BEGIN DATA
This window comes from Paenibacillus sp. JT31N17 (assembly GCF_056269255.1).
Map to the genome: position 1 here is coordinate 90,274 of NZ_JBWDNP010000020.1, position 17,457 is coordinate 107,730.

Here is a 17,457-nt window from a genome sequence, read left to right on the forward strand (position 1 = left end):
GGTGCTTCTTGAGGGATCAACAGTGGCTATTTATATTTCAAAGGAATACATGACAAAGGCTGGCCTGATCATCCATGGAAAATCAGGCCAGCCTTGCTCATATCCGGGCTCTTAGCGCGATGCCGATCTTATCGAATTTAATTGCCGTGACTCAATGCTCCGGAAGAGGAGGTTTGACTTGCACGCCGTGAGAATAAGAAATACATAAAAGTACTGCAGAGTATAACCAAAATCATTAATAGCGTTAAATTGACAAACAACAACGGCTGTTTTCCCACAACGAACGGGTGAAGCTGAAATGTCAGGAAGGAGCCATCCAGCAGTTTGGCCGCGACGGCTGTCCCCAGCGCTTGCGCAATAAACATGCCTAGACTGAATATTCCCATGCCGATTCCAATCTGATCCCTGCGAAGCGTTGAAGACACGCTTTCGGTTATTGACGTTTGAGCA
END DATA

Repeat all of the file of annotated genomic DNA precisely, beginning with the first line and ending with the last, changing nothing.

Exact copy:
This window comes from Paenibacillus sp. JT31N17 (assembly GCF_056269255.1).
Map to the genome: position 1 here is coordinate 90,274 of NZ_JBWDNP010000020.1, position 17,457 is coordinate 107,730.

Here is a 17,457-nt window from a genome sequence, read left to right on the forward strand (position 1 = left end):
GGTGCTTCTTGAGGGATCAACAGTGGCTATTTATATTTCAAAGGAATACATGACAAAGGCTGGCCTGATCATCCATGGAAAATCAGGCCAGCCTTGCTCATATCCGGGCTCTTAGCGCGATGCCGATCTTATCGAATTTAATTGCCGTGACTCAATGCTCCGGAAGAGGAGGTTTGACTTGCACGCCGTGAGAATAAGAAATACATAAAAGTACTGCAGAGTATAACCAAAATCATTAATAGCGTTAAATTGACAAACAACAACGGCTGTTTTCCCACAACGAACGGGTGAAGCTGAAATGTCAGGAAGGAGCCATCCAGCAGTTTGGCCGCGACGGCTGTCCCCAGCGCTTGCGCAATAAACATGCCTAGACTGAATATTCCCATGCCGATTCCAATCTGATCCCTGCGAAGCGTTGAAGACACGCTTTCGGTTATTGACGTTTGAGCA